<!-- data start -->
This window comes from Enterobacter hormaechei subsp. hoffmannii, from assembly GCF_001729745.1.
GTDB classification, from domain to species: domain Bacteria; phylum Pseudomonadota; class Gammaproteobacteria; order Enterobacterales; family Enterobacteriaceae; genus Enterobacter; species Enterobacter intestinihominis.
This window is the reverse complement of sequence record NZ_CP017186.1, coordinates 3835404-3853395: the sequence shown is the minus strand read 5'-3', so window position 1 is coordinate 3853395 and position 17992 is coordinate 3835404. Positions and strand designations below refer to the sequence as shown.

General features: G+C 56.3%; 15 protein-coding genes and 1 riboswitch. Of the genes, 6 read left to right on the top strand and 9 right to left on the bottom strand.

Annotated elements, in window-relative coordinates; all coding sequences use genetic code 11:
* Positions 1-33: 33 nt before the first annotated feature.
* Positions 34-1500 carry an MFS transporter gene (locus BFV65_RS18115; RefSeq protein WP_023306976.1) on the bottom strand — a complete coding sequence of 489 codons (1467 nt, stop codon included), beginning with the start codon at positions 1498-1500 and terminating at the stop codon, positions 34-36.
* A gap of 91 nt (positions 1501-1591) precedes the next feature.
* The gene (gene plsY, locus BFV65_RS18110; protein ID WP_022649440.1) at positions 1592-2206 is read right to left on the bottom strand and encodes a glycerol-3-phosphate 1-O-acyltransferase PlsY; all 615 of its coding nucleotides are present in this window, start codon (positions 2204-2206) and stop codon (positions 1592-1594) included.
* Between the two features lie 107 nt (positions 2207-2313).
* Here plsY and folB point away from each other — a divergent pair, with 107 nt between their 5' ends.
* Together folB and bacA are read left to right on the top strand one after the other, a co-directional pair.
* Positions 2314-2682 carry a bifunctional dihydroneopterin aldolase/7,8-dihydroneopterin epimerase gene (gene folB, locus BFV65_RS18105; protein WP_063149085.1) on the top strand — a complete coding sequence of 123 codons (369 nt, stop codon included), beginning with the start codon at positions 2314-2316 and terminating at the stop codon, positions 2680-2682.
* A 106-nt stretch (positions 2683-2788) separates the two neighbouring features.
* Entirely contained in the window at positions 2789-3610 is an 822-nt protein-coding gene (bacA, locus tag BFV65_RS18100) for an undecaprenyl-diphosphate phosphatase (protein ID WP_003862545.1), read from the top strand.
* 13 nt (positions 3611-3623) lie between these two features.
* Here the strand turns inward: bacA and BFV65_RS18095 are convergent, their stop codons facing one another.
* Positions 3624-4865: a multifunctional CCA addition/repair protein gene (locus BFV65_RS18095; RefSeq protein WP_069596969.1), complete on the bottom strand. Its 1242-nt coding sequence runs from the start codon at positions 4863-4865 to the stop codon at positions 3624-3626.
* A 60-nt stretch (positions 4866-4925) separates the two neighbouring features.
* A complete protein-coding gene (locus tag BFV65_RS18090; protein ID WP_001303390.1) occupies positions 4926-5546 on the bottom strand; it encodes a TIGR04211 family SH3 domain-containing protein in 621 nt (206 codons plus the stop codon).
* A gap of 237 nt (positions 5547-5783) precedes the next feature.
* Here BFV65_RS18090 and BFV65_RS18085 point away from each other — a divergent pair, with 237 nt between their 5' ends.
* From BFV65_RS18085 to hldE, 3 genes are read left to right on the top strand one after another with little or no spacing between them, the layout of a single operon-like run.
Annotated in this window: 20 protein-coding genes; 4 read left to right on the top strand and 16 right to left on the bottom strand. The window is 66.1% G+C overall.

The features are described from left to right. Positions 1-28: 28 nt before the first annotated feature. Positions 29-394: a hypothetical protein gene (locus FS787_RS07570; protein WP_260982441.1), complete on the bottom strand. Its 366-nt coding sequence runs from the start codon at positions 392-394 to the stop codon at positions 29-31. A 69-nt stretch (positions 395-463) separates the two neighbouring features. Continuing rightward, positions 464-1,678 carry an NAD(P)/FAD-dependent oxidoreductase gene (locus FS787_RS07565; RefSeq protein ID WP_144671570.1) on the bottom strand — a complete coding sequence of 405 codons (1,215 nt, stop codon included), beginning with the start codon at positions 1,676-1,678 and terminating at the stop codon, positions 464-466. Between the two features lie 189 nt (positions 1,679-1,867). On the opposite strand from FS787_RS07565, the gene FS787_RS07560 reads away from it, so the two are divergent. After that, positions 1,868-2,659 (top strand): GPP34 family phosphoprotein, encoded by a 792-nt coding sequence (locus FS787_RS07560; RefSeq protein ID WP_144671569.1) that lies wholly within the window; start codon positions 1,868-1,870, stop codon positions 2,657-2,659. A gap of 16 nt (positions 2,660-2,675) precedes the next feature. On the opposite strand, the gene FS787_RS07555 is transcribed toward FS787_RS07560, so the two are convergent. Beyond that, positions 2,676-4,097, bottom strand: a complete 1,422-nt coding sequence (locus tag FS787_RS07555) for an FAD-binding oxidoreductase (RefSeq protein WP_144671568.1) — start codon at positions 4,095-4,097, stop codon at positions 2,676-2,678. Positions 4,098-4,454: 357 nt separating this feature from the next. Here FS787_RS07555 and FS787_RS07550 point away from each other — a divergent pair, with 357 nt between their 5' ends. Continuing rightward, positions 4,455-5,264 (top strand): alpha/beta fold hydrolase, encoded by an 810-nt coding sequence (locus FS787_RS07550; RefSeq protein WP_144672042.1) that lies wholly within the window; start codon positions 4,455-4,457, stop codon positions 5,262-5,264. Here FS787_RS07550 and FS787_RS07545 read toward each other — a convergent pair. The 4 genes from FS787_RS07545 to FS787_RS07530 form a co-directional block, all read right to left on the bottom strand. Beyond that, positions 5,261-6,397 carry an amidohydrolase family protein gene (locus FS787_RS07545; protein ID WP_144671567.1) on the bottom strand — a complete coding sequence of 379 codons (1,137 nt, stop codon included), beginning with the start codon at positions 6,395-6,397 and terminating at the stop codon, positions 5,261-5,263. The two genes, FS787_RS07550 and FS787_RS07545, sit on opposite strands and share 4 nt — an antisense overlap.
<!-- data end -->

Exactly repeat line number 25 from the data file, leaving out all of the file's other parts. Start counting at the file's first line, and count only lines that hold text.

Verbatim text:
The features are described from left to right. Positions 1-28: 28 nt before the first annotated feature. Positions 29-394: a hypothetical protein gene (locus FS787_RS07570; protein WP_260982441.1), complete on the bottom strand. Its 366-nt coding sequence runs from the start codon at positions 392-394 to the stop codon at positions 29-31. A 69-nt stretch (positions 395-463) separates the two neighbouring features. Continuing rightward, positions 464-1,678 carry an NAD(P)/FAD-dependent oxidoreductase gene (locus FS787_RS07565; RefSeq protein ID WP_144671570.1) on the bottom strand — a complete coding sequence of 405 codons (1,215 nt, stop codon included), beginning with the start codon at positions 1,676-1,678 and terminating at the stop codon, positions 464-466. Between the two features lie 189 nt (positions 1,679-1,867). On the opposite strand from FS787_RS07565, the gene FS787_RS07560 reads away from it, so the two are divergent. After that, positions 1,868-2,659 (top strand): GPP34 family phosphoprotein, encoded by a 792-nt coding sequence (locus FS787_RS07560; RefSeq protein ID WP_144671569.1) that lies wholly within the window; start codon positions 1,868-1,870, stop codon positions 2,657-2,659. A gap of 16 nt (positions 2,660-2,675) precedes the next feature. On the opposite strand, the gene FS787_RS07555 is transcribed toward FS787_RS07560, so the two are convergent. Beyond that, positions 2,676-4,097, bottom strand: a complete 1,422-nt coding sequence (locus tag FS787_RS07555) for an FAD-binding oxidoreductase (RefSeq protein WP_144671568.1) — start codon at positions 4,095-4,097, stop codon at positions 2,676-2,678. Positions 4,098-4,454: 357 nt separating this feature from the next. Here FS787_RS07555 and FS787_RS07550 point away from each other — a divergent pair, with 357 nt between their 5' ends. Continuing rightward, positions 4,455-5,264 (top strand): alpha/beta fold hydrolase, encoded by an 810-nt coding sequence (locus FS787_RS07550; RefSeq protein WP_144672042.1) that lies wholly within the window; start codon positions 4,455-4,457, stop codon positions 5,262-5,264. Here FS787_RS07550 and FS787_RS07545 read toward each other — a convergent pair. The 4 genes from FS787_RS07545 to FS787_RS07530 form a co-directional block, all read right to left on the bottom strand. Beyond that, positions 5,261-6,397 carry an amidohydrolase family protein gene (locus FS787_RS07545; protein ID WP_144671567.1) on the bottom strand — a complete coding sequence of 379 codons (1,137 nt, stop codon included), beginning with the start codon at positions 6,395-6,397 and terminating at the stop codon, positions 5,261-5,263. The two genes, FS787_RS07550 and FS787_RS07545, sit on opposite strands and share 4 nt — an antisense overlap.